Posted by: Idioma Extra | April 20, 2011

Thursday Tidbits


Too / Though / either

English learners may often hear native speaker finish sentences with too or either or though (pronounced with a long o sound, like go). Why do they sometimes finish their sentences with  these words? What do they mean? Let’s take a look:

Too

Too is used at the end of sentences to express in addition to or also. It is used when two positive are linked together. Positive in this sense means grammatically positive. Too is always used at the end of the second idea. For example,

My sister is going to the beach. My brother is going, too.

I broke my arm. I hurt my leg, too.

You are expected to wear a tie. You should bring a present, too.

Either

Either is used similarly to too, however it is used for grammatically negative sentences (can’t, won’t, shouldn’t, doesn’t, etc). It is always place at the end of the second idea. Examples,

I can’t go to the party. My friend can’t, either.

You shouldn’t drink beer. You shouldn’t drink wine, either.

He doesn’t play soccer. He doesn’t play baseball, either.

Though

Though is used when two ideas are contrasting (positive / negative or negative / positive). Positive and negative here doesn’t mean grammatically positive or negative, but rather what the speaker views as positive or negative. Though is also placed at the end of the sentence, just like too. For example,

Costa Rica is beautiful. (positive) It can be expensive in some places, though. (negative)

I feel sick. (negative) I’m going to the party, though. (positive)

The meeting starts at 8pm. (positive) I’m going to be late, though. (negative)

Check yourself

 Complete the following sentences with either too, though or either.

1. They always go to the park. They like to swim, __________.

2. I like to go to the beach. I don’t know how to swim, ___________.

3. My co-workers are very friendly. They have a lot of experience, ______________.

4. They didn’t go to the beach. They didn’t go to the mountains, ______________.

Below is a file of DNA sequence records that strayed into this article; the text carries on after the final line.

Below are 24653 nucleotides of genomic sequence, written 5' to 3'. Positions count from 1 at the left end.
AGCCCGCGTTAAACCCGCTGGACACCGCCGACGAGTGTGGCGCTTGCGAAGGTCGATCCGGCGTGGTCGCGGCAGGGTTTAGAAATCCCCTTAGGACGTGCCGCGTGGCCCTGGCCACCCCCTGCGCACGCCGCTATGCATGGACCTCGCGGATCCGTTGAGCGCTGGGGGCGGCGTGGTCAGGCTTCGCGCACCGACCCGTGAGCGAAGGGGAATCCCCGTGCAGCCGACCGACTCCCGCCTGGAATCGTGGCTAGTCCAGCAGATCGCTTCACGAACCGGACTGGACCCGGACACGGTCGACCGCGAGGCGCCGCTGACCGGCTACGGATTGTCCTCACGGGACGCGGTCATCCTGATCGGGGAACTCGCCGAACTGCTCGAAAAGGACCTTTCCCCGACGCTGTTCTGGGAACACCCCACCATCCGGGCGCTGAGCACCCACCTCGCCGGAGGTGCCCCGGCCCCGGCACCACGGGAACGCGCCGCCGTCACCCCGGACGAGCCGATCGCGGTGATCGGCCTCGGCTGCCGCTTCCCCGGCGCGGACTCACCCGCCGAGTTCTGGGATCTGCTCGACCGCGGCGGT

5. My homework is very difficult. The other students are having problems, ___________.

6. I hurt my arm playing basketball. I didn’t go to the hospital, ____________.

7. He never gives money to strangers. He doesn’t speak to them, ___________.

8. She starts work early. She doesn’t work late, _____________.

9. He can’t find a job. It’s difficult to pay the rent, __________.

10. They never take a vacation. They never leave the house, ______________.

 Answers to last week’s Check Yourself

Now look at the following sentences and decide which is the correct auxiliary or verb.

1. The boss (isn’t / doesn’t) certain if the company will move next year.

2. Surprisingly, he (wasn’t / didn’t) feel sick after eating so much food.

3. The perfume (doesn’t / isn’t) smell very good.

4. A few people win the lottery, but the majority (don’t / aren’t) lucky.

5. I think he is coming, but I (am not / don’t) sure.

6. Unfortunately, he (wasn’t / didn’t) save the information.

7. She (isn’t / doesn’t) too worried about presentation.

8. It (don’t / isn’t) true what he said.

9. Most people (aren’t / don’t) care about international problems.

10. I usually (am not / don’t) worry about health problems.

11. My muscles (aren’t / don’t) sore after doing exercise.

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